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Front Biosci. 2007 May 1;12:3287-301.

Chromosomal aberrations in prostate cancer.

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  • 1Cancer Genetics, Institute of Medical Technology, University of Tampere, and Tampere University Hospital, Tampere, Finland.


Prostate cancer incidence is steadily increasing in Western industrialized countries where it has become the most common male malignancy and second most common cause of cancer death among men. Despite efforts to understand the mechanisms of prostate cancer development and progression, the reasons for the disease remain unclear. Although recurrent DNA copy number aberrations in prostate cancer have been well documented in the past 15 years, most of the target genes for these aberrations remain to be identified. The most common DNA copy number aberrations are losses in chromosomes 5q, 6q, 8p, 10q, 13q, 16q, 17p, and 18q, and gains in 7p/q, 8q, 9p, and Xq. In addition, a chromosomal rearrangement in 21q has been observed in over 50% of prostate cancers. The target genes for two common chromosomal aberrations have been identified: the androgen receptor (AR) gene at Xq12, and TMPRSS2 and ERG at 21q. Putative target genes for other copy number aberrations include: NKX3-1 (8p loss), PTEN and MXI1 (10q loss), FOXO1A (13q loss), CDH1 and ATBF1 (16q loss), MCM7 and EZH2 (7q gain), TCEB1, EIF3S3 and MYC (8q gain). The identification of target genes for the chromosomal aberrations will provide new prognostic markers and therapeutic targets for future drug development.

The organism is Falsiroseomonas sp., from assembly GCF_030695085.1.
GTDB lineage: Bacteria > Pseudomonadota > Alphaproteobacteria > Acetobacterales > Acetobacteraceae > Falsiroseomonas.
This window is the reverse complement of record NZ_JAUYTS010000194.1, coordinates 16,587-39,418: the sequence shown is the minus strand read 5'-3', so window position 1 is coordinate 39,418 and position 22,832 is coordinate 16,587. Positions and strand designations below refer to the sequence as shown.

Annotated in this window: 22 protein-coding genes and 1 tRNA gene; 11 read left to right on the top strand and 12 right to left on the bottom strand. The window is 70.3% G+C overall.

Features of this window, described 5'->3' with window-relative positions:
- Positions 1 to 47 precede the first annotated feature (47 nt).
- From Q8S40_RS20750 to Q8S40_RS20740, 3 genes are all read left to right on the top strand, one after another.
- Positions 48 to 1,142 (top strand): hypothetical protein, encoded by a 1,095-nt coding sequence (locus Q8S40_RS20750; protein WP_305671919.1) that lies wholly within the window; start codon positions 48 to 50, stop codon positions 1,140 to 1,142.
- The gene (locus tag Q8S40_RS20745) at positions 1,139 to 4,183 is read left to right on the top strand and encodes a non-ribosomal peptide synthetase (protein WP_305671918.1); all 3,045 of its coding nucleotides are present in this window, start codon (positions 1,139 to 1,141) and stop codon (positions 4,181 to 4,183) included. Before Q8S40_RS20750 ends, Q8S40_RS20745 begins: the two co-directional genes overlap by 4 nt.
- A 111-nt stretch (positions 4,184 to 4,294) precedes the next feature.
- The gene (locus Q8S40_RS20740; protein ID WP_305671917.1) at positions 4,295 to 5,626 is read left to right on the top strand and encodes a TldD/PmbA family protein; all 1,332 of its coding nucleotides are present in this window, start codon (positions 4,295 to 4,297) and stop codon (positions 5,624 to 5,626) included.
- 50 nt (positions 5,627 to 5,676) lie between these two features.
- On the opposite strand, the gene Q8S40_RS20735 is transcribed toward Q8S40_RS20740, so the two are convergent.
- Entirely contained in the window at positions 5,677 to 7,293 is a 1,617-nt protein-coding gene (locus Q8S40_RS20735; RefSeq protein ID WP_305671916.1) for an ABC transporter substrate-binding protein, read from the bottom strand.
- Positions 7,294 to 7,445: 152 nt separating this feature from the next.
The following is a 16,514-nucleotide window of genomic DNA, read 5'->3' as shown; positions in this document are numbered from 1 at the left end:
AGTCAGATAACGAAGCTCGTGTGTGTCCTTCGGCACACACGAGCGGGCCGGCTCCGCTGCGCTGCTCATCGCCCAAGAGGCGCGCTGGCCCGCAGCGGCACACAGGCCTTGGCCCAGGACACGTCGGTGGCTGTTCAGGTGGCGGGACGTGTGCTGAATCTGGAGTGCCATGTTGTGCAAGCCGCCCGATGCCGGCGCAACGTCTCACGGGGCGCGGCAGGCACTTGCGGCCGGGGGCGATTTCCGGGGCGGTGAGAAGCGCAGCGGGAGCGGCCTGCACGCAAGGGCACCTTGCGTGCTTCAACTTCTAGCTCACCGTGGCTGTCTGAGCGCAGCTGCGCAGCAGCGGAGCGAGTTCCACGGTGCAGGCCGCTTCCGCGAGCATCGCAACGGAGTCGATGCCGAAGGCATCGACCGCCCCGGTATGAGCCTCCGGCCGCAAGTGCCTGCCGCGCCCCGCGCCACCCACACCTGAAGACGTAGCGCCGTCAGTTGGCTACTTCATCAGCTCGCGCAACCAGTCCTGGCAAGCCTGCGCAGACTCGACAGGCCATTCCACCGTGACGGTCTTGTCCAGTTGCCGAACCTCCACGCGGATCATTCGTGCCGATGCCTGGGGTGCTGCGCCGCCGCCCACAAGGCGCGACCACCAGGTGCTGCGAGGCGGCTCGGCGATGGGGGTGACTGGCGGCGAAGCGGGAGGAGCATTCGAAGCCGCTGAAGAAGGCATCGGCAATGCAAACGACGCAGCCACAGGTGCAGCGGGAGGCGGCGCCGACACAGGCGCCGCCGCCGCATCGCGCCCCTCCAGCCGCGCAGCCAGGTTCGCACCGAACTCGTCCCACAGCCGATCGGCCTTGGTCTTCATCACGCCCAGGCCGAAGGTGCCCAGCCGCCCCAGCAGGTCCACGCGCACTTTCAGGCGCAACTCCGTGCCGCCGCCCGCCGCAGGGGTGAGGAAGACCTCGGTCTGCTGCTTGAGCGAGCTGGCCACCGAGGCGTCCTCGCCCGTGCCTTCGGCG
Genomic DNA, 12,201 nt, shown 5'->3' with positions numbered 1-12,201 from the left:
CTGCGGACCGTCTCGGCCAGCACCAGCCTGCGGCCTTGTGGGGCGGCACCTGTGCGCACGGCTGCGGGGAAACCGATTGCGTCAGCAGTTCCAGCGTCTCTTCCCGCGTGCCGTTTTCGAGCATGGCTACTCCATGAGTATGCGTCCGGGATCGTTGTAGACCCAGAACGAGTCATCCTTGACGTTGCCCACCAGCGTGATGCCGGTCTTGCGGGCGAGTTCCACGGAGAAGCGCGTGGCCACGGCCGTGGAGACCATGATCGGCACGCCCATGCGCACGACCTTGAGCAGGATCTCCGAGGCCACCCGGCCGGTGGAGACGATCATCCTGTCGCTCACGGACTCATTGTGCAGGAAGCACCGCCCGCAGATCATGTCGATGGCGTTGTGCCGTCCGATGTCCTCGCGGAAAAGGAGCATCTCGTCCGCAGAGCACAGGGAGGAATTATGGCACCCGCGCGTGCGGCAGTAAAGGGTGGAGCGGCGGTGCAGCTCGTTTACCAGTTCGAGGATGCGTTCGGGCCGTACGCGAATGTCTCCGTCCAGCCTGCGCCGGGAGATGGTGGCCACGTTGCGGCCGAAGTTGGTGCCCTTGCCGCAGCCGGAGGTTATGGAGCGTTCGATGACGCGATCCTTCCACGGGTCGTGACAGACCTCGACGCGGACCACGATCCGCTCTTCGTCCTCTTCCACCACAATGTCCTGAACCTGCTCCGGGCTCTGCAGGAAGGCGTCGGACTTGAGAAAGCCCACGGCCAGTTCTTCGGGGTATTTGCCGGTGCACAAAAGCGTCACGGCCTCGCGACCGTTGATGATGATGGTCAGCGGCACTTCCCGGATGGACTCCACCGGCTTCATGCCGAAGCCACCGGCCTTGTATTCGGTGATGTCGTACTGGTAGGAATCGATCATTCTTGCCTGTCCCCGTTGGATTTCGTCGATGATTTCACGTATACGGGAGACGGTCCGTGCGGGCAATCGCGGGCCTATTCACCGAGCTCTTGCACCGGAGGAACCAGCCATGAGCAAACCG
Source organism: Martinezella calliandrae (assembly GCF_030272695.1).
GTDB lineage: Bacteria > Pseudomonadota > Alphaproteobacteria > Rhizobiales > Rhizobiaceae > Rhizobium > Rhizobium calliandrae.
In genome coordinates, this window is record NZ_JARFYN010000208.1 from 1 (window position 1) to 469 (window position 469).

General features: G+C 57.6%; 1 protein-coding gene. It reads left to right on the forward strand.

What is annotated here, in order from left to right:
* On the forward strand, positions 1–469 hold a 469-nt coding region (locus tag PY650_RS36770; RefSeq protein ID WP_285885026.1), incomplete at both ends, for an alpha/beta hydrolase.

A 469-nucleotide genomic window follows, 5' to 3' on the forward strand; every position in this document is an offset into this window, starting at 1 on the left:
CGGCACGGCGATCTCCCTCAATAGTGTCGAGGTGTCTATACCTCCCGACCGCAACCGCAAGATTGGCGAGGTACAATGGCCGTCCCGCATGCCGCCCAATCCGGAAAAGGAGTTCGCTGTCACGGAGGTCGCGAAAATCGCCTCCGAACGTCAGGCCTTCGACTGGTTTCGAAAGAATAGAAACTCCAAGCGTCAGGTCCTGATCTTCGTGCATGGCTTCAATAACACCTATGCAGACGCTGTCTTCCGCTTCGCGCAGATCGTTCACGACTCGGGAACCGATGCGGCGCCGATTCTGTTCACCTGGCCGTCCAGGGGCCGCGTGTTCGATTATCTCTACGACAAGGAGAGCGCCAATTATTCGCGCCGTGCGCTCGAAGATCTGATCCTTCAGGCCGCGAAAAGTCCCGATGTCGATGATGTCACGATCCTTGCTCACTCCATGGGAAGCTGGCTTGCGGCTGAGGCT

[PubMed - indexed for MEDLINE]
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